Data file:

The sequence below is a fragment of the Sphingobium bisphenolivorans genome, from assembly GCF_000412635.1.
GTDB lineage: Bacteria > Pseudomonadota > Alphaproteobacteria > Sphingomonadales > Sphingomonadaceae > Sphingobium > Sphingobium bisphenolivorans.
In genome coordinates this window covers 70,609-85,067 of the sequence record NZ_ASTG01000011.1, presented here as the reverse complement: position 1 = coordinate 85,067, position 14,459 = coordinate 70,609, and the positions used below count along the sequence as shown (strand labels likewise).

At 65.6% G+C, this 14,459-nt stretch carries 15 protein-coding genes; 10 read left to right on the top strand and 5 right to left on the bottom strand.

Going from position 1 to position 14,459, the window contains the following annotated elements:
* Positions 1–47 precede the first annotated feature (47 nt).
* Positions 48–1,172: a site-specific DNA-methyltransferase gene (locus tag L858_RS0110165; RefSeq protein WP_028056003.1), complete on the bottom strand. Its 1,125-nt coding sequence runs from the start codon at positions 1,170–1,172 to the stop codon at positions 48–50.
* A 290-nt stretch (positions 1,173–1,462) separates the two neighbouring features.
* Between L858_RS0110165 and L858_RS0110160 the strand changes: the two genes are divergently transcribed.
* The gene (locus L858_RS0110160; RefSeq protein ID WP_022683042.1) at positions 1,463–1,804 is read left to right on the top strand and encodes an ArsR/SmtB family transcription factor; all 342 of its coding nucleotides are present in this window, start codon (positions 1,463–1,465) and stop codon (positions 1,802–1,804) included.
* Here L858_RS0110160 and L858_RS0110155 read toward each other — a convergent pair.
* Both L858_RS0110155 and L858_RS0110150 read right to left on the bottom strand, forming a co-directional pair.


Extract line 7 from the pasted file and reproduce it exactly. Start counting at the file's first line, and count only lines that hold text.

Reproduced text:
* Positions 48–1,172: a site-specific DNA-methyltransferase gene (locus tag L858_RS0110165; RefSeq protein WP_028056003.1), complete on the bottom strand. Its 1,125-nt coding sequence runs from the start codon at positions 1,170–1,172 to the stop codon at positions 48–50.